Application servers such as Django and Ruby-on-Rails have been developed without intention to create long living connections. Therefore these frameworks are not a good fit for web applications, which shall react on asynchronous events initiated by the server. One feasible solution for clients wishing to be notified for events is to continuously poll the server using an XMLHttpRequest (Ajax). This however produces a lot of traffic, and depending on the granularity of the polling interval, it is not a viable solution for real time events such as chat applications or browser based multiplayer games.
Web application written in Python usually use WSGI as the communication layer between the webserver and themselves. WSGI is a stateless protocol which defines how to handle requests and making responses in a simple way abstracted from the HTTP protocol, but by design it does not support non-blocking requests.
The WSGI protocol can not support websockets¶
In Django, the web server accepts an incoming request, sets up a WSGI dictionary which then is passed to the application server. There the HTTP headers and the payload is created and immediately afterwards the request is finished and flushed to the client. This processing typically requires a few dozen milliseconds. The throughput, such a server can handle, is the average response time multiplied by the number of concurrent workers. Each worker requires its own thread/process and a good rule of thumb is to configure not more than twice as many workers as the number of cores available on that host. Otherwise you will see a decrease in overall performance, caused by too many context switches, for which the scheduler of the operating system is responsible.
Due to this workflow, it is almost impossible to add support for long term connections, such as websockets, on top of the WSGI protocol specification. Therefore most websocket implementations go for another approach. The websocket connection is controlled by a service running side by side with the default application server. Here, a webserver with support for long term connections, dispatches the requests from the clients.
A webserver able to dispatch websocket requests is the NGiNX server. Normal requests are sent to Django using the WSGI protocol, whereas the long living websocket connections are passed over to a special service responsible only for that.
A typical implementation proposal is to use socket.io running inside a NodeJS loop.
Here, Django communicates with Node.JS using a RESTful API. This however is hard to maintain because it pulls in two completely different technologies. In alternative proposals, other Python based asynchronous event frameworks such as Tornado or Twisted are used. But they all look like makeshift solutions, since one has to run a second framework side by side with Django. This makes the project dependent on another infrastructure and thus harder to maintain. Moreover, having to run two concurrent frameworks can be quite embarrassing during application development, specially while debugging code.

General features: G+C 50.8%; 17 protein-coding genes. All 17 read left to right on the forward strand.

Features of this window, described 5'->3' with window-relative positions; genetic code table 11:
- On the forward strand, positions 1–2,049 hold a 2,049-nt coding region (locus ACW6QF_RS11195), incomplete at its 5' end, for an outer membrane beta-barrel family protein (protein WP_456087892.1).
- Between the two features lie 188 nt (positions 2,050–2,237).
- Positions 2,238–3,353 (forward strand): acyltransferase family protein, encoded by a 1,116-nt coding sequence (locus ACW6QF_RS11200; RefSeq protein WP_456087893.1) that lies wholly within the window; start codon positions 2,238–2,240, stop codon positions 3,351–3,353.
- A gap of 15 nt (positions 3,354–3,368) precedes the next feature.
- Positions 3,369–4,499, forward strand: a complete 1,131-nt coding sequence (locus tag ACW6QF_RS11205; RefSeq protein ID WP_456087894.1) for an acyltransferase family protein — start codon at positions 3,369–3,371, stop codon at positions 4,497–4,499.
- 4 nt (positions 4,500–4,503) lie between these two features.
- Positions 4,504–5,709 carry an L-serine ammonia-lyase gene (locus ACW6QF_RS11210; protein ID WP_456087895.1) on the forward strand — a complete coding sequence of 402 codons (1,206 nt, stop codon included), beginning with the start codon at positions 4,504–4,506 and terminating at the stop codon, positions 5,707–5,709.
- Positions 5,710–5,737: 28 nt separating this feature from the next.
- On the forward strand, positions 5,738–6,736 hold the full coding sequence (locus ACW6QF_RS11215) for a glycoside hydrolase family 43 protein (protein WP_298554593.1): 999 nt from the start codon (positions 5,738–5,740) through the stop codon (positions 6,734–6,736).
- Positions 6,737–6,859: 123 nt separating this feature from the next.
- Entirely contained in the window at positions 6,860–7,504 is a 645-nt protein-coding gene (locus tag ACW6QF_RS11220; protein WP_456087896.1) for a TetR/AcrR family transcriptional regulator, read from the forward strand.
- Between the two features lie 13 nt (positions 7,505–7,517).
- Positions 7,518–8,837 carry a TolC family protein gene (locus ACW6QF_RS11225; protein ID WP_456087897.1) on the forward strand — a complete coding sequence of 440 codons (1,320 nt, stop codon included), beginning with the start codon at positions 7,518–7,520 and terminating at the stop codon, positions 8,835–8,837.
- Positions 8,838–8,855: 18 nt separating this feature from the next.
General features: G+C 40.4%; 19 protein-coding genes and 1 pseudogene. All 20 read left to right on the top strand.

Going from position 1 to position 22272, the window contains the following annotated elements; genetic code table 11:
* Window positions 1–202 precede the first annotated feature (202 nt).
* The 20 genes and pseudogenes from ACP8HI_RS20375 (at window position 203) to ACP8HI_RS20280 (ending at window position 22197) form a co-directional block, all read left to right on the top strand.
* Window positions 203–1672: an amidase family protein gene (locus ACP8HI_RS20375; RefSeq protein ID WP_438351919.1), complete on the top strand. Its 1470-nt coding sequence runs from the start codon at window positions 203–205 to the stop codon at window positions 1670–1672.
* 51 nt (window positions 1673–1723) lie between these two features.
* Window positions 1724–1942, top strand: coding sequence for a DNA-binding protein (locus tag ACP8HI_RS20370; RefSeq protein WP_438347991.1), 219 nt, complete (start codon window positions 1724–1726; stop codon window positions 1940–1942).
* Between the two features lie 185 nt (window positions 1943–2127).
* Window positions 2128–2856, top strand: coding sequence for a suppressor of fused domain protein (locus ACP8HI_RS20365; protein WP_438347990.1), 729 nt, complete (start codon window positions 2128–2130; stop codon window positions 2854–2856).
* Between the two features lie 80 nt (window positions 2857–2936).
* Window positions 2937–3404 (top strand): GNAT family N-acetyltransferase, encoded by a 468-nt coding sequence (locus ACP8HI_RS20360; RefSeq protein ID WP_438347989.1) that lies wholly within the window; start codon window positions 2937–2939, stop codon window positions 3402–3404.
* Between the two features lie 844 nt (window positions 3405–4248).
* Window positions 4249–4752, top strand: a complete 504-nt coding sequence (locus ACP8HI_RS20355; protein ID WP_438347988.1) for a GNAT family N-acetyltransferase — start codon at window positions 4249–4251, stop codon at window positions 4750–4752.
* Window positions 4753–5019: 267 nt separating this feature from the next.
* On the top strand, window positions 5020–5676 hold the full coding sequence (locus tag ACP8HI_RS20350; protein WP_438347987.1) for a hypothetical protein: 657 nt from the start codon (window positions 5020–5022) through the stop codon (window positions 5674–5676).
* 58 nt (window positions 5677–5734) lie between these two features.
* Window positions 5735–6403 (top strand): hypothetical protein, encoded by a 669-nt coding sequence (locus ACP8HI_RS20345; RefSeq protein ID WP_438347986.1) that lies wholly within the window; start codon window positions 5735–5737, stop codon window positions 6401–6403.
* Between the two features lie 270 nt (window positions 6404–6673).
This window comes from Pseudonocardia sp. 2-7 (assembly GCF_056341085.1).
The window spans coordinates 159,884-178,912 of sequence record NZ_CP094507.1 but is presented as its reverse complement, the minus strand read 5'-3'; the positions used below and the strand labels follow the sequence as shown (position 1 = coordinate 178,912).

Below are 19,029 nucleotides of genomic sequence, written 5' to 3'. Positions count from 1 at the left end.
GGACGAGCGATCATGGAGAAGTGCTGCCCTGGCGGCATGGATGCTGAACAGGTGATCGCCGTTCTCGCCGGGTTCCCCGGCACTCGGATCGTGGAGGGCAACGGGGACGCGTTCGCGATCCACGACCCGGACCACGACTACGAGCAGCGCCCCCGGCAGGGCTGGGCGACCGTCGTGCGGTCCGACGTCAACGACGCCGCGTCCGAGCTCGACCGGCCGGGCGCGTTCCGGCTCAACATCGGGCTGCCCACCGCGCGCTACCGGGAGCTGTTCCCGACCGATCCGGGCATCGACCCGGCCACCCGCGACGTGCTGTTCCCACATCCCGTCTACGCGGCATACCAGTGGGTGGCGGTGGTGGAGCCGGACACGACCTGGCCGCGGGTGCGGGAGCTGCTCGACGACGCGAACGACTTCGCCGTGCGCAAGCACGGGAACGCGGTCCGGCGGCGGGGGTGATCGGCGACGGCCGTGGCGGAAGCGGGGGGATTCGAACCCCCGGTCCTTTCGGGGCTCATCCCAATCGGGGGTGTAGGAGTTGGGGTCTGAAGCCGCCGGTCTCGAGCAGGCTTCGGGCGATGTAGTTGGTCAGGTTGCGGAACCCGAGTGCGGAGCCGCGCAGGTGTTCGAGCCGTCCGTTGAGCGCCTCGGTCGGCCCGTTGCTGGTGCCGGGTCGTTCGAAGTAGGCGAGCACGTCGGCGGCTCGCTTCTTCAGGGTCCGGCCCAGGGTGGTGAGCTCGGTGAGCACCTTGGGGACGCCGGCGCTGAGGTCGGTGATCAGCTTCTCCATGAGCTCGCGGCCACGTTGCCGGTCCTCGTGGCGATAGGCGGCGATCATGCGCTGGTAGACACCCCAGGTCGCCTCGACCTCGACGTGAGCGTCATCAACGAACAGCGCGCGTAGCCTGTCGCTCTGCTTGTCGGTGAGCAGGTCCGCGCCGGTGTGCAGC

While searching for a simpler solution, I found out that uWSGI offers websockets right out of the box. With Redis as a message queue, and a few lines of Python code, one can bidirectionally communicate with any WSGI based framework, for instance Django. Of course, here it also is prohibitive to create a new thread for each open websocket connection. Therefore that part of the code runs in one single thread/process for all open connections in a cooperative concurrency mode using the excellent gevent and greenlet libraries.
This approach has some advantages:
- It is simpler to implement.
- The asynchronous I/O loop handling websockets can run
- inside Django with
./manage.py runserver, giving full debugging control.
- as a stand alone HTTP server, using uWSGI.
- using NGiNX or Apache (>= 2.4) as proxy in two decoupled loops, one for WSGI and one for websocket HTTP in front of two separate uWSGI workers.
- inside Django with
- The whole Django API is available in this loop, provided that no blocking calls are made. Therefore the websocket code can access the Django configuration, the user and the session cache, etc.
Using Redis as a message queue¶
One might argue that all this is not as simple, since an additional service – the Redis data server – must run side by side with Django. Websockets are bidirectional but their normal use case is to trigger server initiated events on the client. Although the other direction is possible, it can be handled much easier using Ajax – adding an additional TCP/IP handshake.
Here, the only “stay in touch with the client” is the file descriptor attached to the websocket. And since we speak about thousands of open connections, the footprint in terms of memory and CPU resources must be brought down to a minimum. In this implementation, only one open file handle is required for each open websocket connection.
Productive webservers require some kind of session store anyway. This can be a memcached or a Redis data server. Therefore, such a service must run anyway and if we can choose between one of them, we shall use one with integrated message queuing support. When using Redis for caching and as a session store, we practically get the message queue for free.
One of the nice features of Redis is its infinite scalability. If one Redis server can’t handle its workload, interconnect it with another one and all events and messages are mirrored across this network. Since django-websocket-redis can be deployed multiple times and as self-contained Django applications, this configuration can scale infinitely, just interconnect the Redis servers to each other.
On the main entry point of your site, add a loadbalancer capable of proxying the websocket protocol. This can be any OSI level 4 loadbalancer such as the Linux Virtual Server project, or if you prefer OSI level 7, the excellent HAProxy.